As the lockdown period continues, The Checkered Flag sat down with the most successful driver in Rallycross history, Kenneth Hansen, to talk about his time driving and the highs and lows of running Hansen Motorsport.
Hansen first emerged on the international rallycross scene in 1987 when he entered the European Rallycross championship driving an ex- Lars Nyström Volvo 240 Turbo.
He secured an impressive fifth place in the championship that year. In 1989 he changed to a 500bhp Ford Sierra RS500 Cosworth and proved that he was the man to beat. He went on to win 4 consecutive European titles in his Sierra. From 1993 onwards, he exclusively competed with Citroen cars.
The Swede went on to win another ten European titles before retiring from driving in 2010 securing his place in the history books as the most successful rallycross driver in history with 14 titles. We spoke with Kenneth about what made him stand out from the rest of the pack when it came to winning this incredible tally of championships.
“Quite simply, I don’t like to lose!” laughed Kenneth. “It’s all about consistency when it comes to winning championships. If you look at the championship tables from all the years that I was racing, even my lowest finishes were high scoring! So, for sure consistency and reliability were key”.
Kenneth raced in European Rallycross for 23 years securing over seventy wins and over one hundred podiums during that time. We asked Kenneth if he had a particular favourite moment from his time racing.
“Wow, where do I start! Obviously, it’s hard to choose because I raced for so long but definitely winning my first title in 1989. That was incredibly special. Winning my first supercar title in 1994 is also up there. My favourite race win however was in 2001 in Loheac. The atmosphere there was incredible and winning in front of a packed crowd of 40,000 people was something I’ll never forget.
In 2010, Kenneth stopped his own racing to continue the development of his team, Hansen Motorsport, with his wife, Susann Hansen. Hansen Motorsport entered World RX in 2014 and was taken over by Peugeot in 2017. Peugeot left at the end of 2018 leaving the Hansens with the job of trying to field an independent team.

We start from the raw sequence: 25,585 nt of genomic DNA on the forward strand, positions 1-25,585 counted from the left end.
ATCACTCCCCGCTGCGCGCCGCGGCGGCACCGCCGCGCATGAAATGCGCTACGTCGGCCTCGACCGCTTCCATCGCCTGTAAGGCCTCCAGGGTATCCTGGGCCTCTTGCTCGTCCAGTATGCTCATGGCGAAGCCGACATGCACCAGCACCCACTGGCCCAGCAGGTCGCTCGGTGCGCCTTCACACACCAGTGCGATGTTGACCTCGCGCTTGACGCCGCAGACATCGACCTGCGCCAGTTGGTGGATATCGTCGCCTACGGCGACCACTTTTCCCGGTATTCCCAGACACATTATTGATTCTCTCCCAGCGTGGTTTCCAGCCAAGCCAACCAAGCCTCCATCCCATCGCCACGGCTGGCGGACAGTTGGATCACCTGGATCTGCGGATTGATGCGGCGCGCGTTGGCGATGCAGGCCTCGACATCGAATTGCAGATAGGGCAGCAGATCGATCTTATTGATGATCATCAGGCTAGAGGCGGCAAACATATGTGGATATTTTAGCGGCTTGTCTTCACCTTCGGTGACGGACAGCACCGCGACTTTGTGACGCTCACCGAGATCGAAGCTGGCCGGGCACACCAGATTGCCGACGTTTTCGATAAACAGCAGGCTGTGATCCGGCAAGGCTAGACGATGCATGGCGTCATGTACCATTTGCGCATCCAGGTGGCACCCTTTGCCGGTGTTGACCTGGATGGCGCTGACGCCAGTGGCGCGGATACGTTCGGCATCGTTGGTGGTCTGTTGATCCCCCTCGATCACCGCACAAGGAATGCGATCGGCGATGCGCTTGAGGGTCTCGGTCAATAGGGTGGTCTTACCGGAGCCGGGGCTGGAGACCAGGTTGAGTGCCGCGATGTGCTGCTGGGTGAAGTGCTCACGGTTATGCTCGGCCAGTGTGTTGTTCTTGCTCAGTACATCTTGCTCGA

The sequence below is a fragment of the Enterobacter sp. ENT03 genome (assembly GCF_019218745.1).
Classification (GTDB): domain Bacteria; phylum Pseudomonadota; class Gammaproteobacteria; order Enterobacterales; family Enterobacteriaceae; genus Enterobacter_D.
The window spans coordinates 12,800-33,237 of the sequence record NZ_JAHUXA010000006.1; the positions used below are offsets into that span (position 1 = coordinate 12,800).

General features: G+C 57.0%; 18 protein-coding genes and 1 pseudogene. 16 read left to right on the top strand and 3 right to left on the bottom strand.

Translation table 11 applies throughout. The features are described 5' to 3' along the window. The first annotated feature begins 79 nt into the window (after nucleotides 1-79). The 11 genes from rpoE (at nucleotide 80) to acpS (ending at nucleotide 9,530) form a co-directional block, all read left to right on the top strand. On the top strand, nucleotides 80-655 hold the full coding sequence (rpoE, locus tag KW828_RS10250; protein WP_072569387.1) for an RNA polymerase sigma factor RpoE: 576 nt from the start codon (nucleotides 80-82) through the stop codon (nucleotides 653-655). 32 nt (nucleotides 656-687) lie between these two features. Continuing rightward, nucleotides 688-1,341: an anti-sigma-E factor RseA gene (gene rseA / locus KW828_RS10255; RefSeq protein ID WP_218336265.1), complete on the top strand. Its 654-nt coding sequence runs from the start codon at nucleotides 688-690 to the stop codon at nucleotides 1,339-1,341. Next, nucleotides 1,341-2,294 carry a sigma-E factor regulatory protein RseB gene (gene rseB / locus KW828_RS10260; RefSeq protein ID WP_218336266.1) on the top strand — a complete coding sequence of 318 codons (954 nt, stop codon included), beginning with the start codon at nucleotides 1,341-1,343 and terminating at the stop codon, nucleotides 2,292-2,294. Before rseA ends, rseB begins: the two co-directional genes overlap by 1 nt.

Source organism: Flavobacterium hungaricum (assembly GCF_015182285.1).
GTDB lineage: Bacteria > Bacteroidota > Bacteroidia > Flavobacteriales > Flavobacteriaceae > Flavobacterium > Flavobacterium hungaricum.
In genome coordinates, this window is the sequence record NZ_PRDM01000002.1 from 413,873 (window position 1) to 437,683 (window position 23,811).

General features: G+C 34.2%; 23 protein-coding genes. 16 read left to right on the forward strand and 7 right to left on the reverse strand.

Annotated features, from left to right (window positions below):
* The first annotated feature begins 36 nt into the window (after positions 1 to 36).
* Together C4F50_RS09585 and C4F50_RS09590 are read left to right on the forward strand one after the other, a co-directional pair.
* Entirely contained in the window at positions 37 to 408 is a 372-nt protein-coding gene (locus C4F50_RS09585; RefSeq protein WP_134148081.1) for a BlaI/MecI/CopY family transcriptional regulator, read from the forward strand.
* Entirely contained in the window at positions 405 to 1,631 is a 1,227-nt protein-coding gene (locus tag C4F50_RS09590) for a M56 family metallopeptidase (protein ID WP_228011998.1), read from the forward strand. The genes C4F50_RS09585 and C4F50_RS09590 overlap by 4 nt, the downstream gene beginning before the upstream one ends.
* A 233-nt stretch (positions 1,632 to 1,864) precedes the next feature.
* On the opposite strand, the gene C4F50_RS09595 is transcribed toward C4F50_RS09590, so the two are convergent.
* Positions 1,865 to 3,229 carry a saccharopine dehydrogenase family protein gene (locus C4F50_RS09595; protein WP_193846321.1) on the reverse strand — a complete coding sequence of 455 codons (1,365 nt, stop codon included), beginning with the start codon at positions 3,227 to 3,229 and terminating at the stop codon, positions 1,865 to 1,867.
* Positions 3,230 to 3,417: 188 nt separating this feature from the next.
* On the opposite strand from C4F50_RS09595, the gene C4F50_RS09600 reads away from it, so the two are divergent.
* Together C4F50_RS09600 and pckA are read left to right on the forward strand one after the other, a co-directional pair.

They came back under the name Team Hansen MJP with Kenneth’s sons, Timmy Hansen and Kevin Hansen taking race wins. Timmy, of course, went on to win the driver’s title on countback after a season-long battle with rival, Andreas Bakkerud.
“It was incredibly tough. When you’ve got a manufacturer supporting you, they provide personnel and, most importantly, the money.
“When Peugeot left, so too did the personnel and the budget. We knew we wanted to race again so we pulled together to form Team Hansen MJP.
“Now that we’re an independent team, I actually think it’s much easier to run! If you want to make changes, you can. It doesn’t have to ‘go up the food chain’ so to say”.
Being a part of the sport of rallycross for more than thirty years, Kenneth has seen the sport change more than most. Recently, World RX announced the introduction of electric power to the series from 2022 onwards.
“I must say, the changes I’ve seen have been great. Back when I started, there was a massive problem with dust hanging over the circuit during the race and making it impossible to see. Watering the track has certainly helped that, for example.
“I do think we need to keep moving forward with rallycross because it’s such an incredible sport. It needs more investment and more passionate people behind it to make sure it keeps growing.”
The 2019 World RX season was arguably one of the best in the sport’s history. We have to wait a bit longer for round one of the 2020 season thanks to the COVID-19 pandemic but we asked Kenneth what his plans for the future of Team Hansen are and whether he thinks the World RX Championship is in a good place at the moment.
“I don’t want to reveal too much of course, but we’re looking to expand the team. That being said we want to expand with a focus on success, not on the sheer size of the team” Kenneth remarked.
“As for World RX, I do think it’s in a good place but more can be done. I really hope the promoter will continue to take it to the next level as rallycross is a sport for the future. I think one of the objectives should be to focus on the tracks.
“You want a small arena where it’s easy for the spectators to see the race and also much easier for the broadcasts to provide coverage of the races. Rallycross is strong, we proved that after 2018, but we need to keep pushing for more”.
The first round of the FIA World Rallycross Championship is due to get underway in Höljes on the 20 August and Team Hansen MJP cannot wait to get back out on the circuit.
All of us at home also cannot wait to see World RX return. For now though, stay home, stay safe.